Designate a Study Space
Even adults know that working at a kitchen table cluttered with plates, napkins, and leftover food isn’t the best way to stimulate brain cells. As I often joke to my family, “Cluttered table, cluttered mind. Clear table, clear mind!” — at least I hope it works that way. So find a space to designate as a work area.
Guess what? It can be a fun space! Consider turning a play tent into a study house. Add a little lamp, supplies for assignments, a comfy chair. If it’s a space your kids enjoy being in, they might be more willing to study there, too.
The Toy Insider’s Charlene DeLoach reviewed an awesome item called a Moluk Bilibo by Playmonster. The Moluk Bilibo would make a great chair or item to include in a study space, especially for kids who don’t like to sit still for very long.
No one can study forever, so it helps to know when the end is near. Timers work great for this, and there are tons on the market for kids. Some look like stoplights, some are small and handheld. Learning Resources makes three of my favorites, including the Time Tracker Mini, Digital Timer, or regular sized Time Tracker. When all else fails, use the timer on your cell phone or kitchen oven!
Make it Fun
For some kids, what you’re studying with is just as important as what you’re studying. Make study time fun with colorful pencils, scented notebooks or sparkly memo sets! Some of my favorites come from Scentco, a company that makes an entire line of scented pencils (called Smencils) and notebooks. Santoki also makes LEGO stationery, pencils and writing supplies that any kid would love to use!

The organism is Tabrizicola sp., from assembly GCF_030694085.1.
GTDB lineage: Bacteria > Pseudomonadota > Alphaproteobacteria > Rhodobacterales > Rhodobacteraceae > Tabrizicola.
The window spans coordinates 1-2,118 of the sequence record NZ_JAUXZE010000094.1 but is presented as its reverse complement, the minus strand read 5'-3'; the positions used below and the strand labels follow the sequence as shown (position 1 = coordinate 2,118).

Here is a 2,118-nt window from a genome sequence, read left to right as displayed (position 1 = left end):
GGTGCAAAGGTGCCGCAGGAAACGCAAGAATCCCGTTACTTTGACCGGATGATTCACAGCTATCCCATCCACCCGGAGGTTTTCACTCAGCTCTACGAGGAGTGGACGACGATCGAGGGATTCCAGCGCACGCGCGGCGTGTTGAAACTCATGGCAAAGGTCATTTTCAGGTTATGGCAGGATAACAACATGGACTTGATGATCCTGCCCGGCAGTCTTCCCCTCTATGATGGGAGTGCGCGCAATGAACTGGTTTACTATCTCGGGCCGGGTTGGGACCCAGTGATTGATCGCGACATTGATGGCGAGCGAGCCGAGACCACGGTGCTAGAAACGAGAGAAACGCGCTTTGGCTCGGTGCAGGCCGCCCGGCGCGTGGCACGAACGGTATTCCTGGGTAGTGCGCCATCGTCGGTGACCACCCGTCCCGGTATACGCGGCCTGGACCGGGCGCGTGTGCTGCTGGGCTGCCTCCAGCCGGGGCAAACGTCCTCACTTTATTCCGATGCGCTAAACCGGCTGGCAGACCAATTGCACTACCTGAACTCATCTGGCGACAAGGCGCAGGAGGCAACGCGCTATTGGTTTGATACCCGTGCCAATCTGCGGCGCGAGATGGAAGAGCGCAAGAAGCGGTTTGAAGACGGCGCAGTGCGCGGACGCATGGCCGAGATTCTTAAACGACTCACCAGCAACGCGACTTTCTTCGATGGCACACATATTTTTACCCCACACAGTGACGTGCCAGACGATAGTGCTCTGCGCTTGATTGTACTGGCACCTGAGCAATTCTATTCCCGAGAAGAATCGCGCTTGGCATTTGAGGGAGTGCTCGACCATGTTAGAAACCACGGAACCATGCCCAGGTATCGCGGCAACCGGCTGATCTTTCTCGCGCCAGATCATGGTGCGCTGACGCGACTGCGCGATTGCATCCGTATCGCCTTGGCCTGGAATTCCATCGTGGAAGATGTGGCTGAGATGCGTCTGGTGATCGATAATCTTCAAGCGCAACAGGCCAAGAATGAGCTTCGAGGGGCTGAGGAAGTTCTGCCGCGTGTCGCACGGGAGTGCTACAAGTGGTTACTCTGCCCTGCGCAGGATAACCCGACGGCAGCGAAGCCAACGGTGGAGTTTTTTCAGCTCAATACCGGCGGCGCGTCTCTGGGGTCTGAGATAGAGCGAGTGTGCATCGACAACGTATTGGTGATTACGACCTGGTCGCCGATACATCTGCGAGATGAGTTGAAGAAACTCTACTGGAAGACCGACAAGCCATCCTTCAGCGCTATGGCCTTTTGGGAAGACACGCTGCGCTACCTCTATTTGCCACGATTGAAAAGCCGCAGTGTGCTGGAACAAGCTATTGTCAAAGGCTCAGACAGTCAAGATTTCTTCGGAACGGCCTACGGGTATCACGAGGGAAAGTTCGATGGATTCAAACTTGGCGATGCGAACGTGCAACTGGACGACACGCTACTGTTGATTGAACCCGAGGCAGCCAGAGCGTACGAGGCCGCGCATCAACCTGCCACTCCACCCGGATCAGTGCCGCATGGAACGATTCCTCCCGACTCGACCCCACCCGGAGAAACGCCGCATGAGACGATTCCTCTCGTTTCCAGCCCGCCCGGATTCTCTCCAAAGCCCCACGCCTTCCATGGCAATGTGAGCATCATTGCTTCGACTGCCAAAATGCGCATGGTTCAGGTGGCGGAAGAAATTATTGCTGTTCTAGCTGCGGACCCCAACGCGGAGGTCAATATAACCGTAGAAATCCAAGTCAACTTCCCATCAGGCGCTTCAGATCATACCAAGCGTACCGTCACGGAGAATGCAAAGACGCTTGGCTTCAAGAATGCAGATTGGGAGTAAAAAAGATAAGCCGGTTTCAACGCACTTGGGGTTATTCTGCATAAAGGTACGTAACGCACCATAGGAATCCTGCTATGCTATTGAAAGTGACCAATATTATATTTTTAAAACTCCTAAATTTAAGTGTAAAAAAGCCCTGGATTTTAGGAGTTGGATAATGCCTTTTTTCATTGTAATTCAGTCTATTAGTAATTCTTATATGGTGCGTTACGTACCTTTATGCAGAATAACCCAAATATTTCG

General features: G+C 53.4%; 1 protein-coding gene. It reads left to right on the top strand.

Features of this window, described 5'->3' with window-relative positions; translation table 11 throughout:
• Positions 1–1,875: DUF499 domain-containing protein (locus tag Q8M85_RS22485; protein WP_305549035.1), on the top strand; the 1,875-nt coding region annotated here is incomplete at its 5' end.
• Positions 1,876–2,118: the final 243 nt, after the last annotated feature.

It helps to have supplies readily available, and a place for everything to go. Have a designated shelf for books, paper, and supplies. Desk organizers are a great idea, or charts and tablets that help keep track of when assignments are due. The Boogie Board from My Boogieboard is a fun alternative to Post-It notes, as you can see in this post or this YouTube video.
Find Quiet Time
Some kids work best in silence, others prefer background music. Either way, headphones might be a great option. Noise-reducing headphones can help kids focus and reduce distractions. If you think your child is too young for headphones, think again! Cozyphones are great for kids ages 4 and up, and double as sleep masks, too!
Use Common Review Strategies
Sometimes old-school flashcards can be fun and educational, like the sets from Trend Enterprises. They’re a great way to practice facts, colors, numbers, and more. Thinking outside the box can be helpful when trying to get kids to study. Does your child need to learn states and capitals? How about a wooden United States puzzle from Melissa and Doug, or a States and Capitals game from Winning Moves.
Most importantly, don’t give up! Developing good study habits takes time. As children grow and mature, hopefully their study habits will change for the better, too.